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Strong Loonie Flying South

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By : Lina Horner    99 or more times read
With the Canadian dollar (the Loonie) equaling the value of the US greenback, more and more Canadians are choosing to invest in real estate south of the border.

The recession in the United States has sent housing prices spiraling downward to the point where, in some instances, the purchase price of a nice condo near the beach in sunny Florida is comparable to the price for a parking spot in Toronto. A recent investor from Toronto paid $54,000 for a condo in upscale Naples, Fla. Compare that to the $55,000 price tag for an extra parking space at the soon to be completed Ritz Carlton residences in downtown T.O. and it's easy to see why the U.S market is so appealing to its northern neighbours.

The real estate market in the United States has been one of the hardest hit sectors since the economic downturn began and the value of properties have decreased to the tune of 70% in some regions. This translates into great news for Canadian investors who, according to the U.S based National Association of Realtors, were the number one foreign purchasers of property in 2009, weighing in at 11% of all international purchases.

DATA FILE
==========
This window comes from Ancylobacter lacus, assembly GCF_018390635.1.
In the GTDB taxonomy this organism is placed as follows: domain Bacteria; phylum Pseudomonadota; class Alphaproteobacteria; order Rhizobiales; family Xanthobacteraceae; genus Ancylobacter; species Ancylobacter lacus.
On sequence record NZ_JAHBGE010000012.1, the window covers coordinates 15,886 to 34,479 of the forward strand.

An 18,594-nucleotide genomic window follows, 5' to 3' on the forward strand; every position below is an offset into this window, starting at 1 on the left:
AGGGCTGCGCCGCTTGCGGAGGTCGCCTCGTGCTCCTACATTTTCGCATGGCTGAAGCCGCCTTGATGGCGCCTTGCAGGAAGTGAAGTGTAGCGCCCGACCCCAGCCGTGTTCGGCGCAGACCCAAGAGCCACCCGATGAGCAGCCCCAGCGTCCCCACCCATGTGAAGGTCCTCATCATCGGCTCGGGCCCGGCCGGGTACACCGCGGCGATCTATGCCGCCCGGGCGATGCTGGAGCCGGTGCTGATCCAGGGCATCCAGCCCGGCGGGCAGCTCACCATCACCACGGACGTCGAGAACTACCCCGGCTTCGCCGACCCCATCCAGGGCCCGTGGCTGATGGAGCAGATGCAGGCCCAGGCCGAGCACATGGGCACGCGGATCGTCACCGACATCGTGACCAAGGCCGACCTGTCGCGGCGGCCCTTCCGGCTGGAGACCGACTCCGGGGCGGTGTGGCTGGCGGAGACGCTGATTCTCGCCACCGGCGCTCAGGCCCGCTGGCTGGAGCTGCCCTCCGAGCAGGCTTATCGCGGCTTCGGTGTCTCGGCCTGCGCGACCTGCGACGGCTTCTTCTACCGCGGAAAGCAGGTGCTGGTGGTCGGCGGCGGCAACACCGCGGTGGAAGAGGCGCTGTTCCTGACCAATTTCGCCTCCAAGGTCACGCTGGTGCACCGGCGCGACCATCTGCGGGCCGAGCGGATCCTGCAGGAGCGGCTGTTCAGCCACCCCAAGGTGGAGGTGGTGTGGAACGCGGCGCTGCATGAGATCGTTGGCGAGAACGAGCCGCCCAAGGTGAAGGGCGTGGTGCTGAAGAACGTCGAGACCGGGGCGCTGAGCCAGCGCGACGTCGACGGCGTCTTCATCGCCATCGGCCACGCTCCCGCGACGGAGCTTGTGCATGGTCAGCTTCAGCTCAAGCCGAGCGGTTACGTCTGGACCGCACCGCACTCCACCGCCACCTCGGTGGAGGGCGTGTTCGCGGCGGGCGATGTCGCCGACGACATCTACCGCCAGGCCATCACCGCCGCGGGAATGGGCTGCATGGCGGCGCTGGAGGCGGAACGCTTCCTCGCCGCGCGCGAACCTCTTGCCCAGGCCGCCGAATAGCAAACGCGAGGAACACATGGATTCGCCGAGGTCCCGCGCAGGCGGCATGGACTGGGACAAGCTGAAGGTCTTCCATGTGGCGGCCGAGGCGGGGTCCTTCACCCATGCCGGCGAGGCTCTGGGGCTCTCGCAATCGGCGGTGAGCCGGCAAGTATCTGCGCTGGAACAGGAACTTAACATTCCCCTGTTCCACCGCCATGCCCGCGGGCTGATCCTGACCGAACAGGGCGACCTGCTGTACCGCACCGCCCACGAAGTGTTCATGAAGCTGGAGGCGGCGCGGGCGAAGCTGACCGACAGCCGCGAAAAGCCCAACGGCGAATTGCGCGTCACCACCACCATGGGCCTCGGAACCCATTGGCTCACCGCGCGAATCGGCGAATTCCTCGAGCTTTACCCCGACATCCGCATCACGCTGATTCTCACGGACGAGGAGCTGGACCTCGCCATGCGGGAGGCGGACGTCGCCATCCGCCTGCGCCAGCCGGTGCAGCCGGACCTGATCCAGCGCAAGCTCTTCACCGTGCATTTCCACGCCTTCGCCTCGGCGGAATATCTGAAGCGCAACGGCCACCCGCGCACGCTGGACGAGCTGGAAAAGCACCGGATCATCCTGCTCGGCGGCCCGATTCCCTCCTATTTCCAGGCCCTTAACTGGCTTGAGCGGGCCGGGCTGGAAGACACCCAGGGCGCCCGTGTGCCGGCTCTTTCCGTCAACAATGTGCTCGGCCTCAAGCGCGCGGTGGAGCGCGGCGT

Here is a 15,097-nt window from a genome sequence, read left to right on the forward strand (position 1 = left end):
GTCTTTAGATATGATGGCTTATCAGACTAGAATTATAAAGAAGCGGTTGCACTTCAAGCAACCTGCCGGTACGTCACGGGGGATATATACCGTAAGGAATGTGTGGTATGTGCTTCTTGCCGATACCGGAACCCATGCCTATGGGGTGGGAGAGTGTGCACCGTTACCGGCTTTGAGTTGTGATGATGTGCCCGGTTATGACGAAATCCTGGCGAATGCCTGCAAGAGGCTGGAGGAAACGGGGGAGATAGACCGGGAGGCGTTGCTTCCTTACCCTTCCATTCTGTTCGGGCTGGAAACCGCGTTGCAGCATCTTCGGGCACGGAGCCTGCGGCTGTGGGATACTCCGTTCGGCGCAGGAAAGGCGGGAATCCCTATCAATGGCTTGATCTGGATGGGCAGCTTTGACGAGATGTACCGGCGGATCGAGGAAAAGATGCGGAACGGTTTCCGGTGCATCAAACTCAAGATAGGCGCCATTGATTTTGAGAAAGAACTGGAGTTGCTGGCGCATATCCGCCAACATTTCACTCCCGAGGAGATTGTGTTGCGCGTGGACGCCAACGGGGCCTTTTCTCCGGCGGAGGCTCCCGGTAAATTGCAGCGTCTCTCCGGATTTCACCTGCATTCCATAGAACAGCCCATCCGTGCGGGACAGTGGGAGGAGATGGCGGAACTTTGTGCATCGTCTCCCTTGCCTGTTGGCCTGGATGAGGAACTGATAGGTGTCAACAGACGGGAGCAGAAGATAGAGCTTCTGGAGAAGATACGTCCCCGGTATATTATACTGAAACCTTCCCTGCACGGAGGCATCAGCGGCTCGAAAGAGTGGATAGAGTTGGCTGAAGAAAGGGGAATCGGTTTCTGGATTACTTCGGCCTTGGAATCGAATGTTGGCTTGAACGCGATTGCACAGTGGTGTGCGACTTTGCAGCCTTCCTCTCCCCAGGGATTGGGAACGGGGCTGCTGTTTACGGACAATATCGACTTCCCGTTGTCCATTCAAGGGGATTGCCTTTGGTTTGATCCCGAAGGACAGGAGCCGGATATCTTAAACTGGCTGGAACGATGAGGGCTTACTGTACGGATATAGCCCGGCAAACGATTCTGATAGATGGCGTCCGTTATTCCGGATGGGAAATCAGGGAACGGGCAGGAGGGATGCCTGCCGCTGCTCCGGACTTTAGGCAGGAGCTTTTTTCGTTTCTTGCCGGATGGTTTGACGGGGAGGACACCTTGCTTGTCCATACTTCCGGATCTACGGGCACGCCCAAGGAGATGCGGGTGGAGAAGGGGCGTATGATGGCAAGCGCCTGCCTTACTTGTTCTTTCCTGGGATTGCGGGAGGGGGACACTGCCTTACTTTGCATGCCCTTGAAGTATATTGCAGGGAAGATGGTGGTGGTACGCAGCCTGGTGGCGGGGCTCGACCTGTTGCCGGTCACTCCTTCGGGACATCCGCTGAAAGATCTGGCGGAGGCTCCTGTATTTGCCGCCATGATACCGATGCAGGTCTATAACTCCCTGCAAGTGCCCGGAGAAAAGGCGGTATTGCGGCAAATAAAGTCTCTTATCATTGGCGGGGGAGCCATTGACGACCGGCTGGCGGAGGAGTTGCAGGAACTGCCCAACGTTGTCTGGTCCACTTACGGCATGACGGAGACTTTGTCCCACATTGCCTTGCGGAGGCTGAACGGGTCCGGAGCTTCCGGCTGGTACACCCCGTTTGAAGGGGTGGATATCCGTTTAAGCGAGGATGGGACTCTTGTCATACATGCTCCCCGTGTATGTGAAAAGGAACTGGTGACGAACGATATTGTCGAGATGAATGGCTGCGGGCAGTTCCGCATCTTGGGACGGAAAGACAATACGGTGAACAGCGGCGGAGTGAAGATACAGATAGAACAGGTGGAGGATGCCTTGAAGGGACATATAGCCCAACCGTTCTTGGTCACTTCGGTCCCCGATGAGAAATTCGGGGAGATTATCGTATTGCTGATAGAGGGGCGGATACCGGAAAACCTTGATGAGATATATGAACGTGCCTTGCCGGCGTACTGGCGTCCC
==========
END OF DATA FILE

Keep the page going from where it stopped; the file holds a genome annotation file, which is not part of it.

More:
There are many things to consider before making the leap into the U.S market, one of them being the difficulties associated with obtaining a mortgage from an American bank; this is why nearly 50% of Canadian homebuyers in the U.S pay with cash. Those wishing to take on a mortgage for their new property may be faced with a down payment requirement of 35-40%, along with a myriad of stipulations that make the process anything but easy. Having to set up a U.S bank account with enough funds to cover at least 6 months of mortgage payments, property taxes, and insurance is just one of the obstacles to buying a place in the sun. There are also problems when the time comes to sell or if the owner dies. One expert states "buying in the U.S is comparable to marriage and divorce. When you marry, that can be easy, but divorce is complex and takes time". It may seem easy to buy, with many mortgage companies catering to Canadians, but to sell is not as easy with all of the state and federal laws to satisfy.

If you are fortunate enough to be able to meet the stringent requirements there are many advantages to owning a property stateside. For instance, the swell in property foreclosures has led to an increasing number of renters entering the market, making it easy to find qualified tenants for your investment property. Additional advantages include the ability to get a fixed mortgage rate for up to 30 years, and no early payment penalties.

While there are pros and cons for purchasing real estate in the U.S, there is no denying the time is right for Canadians to make a move towards purchasing investment, retirement, or vacation property south of the border.
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